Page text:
Elizabeth Holmes, the former founder and chief executive of Theranos, is expected to be sentenced on Sept. 26 for cheating investors in the blood-testing firm, according to a court filing on Wednesday.
Among Holmes' supporters were media mogul Rupert Murdoch, U.S. Treasury Secretary George Schultz, and America's wealthiest family, the Waltons.
Holmes might face a maximum term of 20 years in federal prison, depending on how courts normally sentence offenders in such situations.
However, legal experts believe that U.S. District Judge Edward Davila will likely impose a significantly less harsh sentence. Nonetheless, given the magnitude of the fraud, which is estimated to be in the hundreds of millions of dollars, legal experts say a substantial jail sentence for Holmes is not surprising.
"I would be completely surprised if she is not sentenced to some type of incarceration," Amanda Kramer, a former federal prosecutor, said in quotes by NPR.
Holmes accused her ex-boyfriend and business partner, Ramesh "Sunny" Balwani, of emotional and sexual abuse throughout the alleged crimes, affecting her mental condition.
Balwani, 56, who faces the same fraud accusations in a February trial, has refuted the claims and called them "outrageous."
Davila's Wednesday order comes less than a week after a jury found Holmes guilty of one count of conspiracy to conduct wire fraud and three counts of wire fraud for tricking investors about her now-defunct blood-testing company.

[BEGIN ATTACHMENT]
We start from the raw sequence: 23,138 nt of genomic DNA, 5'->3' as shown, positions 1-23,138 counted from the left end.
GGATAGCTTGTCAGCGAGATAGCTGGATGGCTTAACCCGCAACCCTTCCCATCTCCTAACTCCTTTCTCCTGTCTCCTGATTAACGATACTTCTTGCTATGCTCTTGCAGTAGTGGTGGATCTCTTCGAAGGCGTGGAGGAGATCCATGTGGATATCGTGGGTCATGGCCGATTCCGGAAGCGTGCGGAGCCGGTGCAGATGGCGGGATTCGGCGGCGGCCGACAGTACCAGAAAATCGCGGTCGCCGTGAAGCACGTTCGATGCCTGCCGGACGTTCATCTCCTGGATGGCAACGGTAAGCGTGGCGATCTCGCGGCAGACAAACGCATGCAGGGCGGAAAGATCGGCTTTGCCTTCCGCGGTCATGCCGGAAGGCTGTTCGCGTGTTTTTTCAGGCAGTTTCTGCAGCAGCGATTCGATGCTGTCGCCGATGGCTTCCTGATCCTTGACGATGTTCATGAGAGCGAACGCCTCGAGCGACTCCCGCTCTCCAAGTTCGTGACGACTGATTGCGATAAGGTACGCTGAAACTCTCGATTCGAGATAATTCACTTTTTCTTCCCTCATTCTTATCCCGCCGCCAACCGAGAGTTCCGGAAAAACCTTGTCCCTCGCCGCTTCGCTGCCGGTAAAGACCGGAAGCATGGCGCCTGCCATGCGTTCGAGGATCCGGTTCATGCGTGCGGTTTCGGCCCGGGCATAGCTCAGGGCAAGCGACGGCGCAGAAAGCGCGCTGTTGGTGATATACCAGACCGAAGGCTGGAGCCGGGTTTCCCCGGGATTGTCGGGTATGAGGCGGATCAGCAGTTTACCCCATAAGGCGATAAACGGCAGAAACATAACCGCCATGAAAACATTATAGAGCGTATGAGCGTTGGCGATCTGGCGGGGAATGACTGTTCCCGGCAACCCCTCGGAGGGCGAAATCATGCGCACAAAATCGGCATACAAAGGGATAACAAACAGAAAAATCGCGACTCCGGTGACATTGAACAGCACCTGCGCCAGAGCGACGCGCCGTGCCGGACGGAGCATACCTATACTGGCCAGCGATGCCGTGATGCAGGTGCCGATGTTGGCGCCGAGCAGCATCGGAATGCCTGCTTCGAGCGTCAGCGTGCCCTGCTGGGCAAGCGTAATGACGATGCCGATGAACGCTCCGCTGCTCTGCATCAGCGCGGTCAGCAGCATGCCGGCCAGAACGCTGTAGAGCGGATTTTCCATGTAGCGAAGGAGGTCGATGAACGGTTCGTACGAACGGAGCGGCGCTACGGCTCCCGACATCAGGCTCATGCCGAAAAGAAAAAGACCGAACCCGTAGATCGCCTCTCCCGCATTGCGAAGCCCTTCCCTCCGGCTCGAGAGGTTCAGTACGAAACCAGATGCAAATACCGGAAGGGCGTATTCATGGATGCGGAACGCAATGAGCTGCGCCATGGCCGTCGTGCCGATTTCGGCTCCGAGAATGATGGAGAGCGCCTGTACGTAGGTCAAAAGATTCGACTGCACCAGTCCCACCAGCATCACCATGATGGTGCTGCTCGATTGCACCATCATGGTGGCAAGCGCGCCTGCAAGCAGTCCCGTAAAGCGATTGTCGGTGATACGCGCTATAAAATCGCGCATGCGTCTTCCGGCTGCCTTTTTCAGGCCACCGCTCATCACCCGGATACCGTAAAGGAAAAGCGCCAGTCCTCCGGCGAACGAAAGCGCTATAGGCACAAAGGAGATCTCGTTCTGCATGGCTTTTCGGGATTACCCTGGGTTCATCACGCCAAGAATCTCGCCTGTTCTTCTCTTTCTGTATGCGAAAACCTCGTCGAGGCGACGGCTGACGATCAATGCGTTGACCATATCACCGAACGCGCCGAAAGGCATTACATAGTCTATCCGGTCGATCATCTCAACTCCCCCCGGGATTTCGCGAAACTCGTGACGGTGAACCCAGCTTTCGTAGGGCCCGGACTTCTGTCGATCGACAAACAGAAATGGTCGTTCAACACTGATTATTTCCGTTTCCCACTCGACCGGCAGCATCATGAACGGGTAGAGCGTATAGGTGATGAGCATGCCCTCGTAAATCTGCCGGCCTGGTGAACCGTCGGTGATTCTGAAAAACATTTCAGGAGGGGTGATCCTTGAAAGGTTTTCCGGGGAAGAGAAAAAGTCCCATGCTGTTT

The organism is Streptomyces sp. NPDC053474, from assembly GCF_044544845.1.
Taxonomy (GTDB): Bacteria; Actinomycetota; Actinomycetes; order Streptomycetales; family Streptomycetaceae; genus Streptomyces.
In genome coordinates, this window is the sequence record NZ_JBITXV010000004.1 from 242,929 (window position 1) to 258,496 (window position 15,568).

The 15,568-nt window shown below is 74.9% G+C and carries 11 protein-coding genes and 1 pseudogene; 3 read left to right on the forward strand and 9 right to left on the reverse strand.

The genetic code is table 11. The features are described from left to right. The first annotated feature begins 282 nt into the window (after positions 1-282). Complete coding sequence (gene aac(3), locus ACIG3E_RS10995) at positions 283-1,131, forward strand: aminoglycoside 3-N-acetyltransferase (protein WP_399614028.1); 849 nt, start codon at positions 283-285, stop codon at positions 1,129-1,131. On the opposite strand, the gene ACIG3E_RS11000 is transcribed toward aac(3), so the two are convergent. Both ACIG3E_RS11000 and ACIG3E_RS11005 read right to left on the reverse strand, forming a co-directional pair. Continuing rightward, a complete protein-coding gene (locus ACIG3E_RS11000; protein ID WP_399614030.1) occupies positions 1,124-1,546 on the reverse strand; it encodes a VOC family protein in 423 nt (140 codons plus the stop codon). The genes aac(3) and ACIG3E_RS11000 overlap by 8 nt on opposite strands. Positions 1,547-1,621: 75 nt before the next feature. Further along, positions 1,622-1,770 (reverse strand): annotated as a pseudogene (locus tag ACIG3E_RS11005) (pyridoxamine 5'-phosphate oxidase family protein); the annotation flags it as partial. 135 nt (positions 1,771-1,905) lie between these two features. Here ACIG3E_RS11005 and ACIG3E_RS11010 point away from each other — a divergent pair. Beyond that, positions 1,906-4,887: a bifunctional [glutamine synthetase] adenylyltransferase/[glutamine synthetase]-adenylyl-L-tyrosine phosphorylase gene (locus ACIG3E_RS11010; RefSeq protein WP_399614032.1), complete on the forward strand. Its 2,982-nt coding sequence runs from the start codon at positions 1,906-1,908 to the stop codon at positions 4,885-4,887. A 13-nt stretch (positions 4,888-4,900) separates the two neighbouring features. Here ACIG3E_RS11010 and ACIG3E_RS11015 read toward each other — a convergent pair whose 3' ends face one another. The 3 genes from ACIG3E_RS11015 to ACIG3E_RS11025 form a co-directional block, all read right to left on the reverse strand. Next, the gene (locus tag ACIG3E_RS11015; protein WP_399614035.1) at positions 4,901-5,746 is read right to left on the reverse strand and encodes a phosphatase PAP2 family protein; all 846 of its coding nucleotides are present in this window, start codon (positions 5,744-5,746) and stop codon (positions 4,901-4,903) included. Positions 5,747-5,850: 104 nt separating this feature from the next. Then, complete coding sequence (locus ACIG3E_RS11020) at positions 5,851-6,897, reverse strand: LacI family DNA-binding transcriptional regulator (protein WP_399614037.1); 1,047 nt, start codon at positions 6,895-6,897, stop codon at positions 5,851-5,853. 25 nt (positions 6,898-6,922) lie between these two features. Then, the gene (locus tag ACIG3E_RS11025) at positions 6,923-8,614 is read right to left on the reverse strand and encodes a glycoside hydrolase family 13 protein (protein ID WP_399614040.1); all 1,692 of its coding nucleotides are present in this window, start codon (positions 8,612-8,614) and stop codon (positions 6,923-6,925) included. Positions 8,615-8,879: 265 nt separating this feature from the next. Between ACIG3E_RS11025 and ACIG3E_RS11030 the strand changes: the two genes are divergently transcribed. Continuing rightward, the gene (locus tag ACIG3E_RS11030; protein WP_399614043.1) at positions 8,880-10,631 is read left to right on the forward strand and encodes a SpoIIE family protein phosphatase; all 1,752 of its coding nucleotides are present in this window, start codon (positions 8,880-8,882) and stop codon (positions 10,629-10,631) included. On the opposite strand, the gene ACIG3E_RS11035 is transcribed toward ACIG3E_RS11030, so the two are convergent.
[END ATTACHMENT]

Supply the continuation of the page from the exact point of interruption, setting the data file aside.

Prosecutors alleged that Holmes intentionally misled patients about blood testing and misrepresented the startup's performance to financial backers.
Holmes, dubbed "the world's youngest self-made female billionaire" by Forbes magazine, is free on a $500,000 bail secured by real estate.
Holmes, 37, indicated in court records that she intends to petition the judge handling her case to dismiss her convictions. If the judge does not, she is likely to appeal and may attempt to have her sentence suspended pending the outcome of the appeal.
The former entrepreneur rose to prominence in Silicon Valley after boasting that Theranos machines could perform routine blood tests with just a few drops from a finger prick.
Once valued at nearly $10 billion, Theranos fell following a series of articles published in 2015 by the Wall Street Journal alleging that its machines were incorrect and faulty.
Holmes and prosecutors had agreed that her sentence would take place in September because of "ongoing proceedings in a related subject."
Holmes is rumored to be sharing a $135 million Silicon Valley mansion with her partner, Billy Evans, the son of San Diego hotel mogul Bill Evans.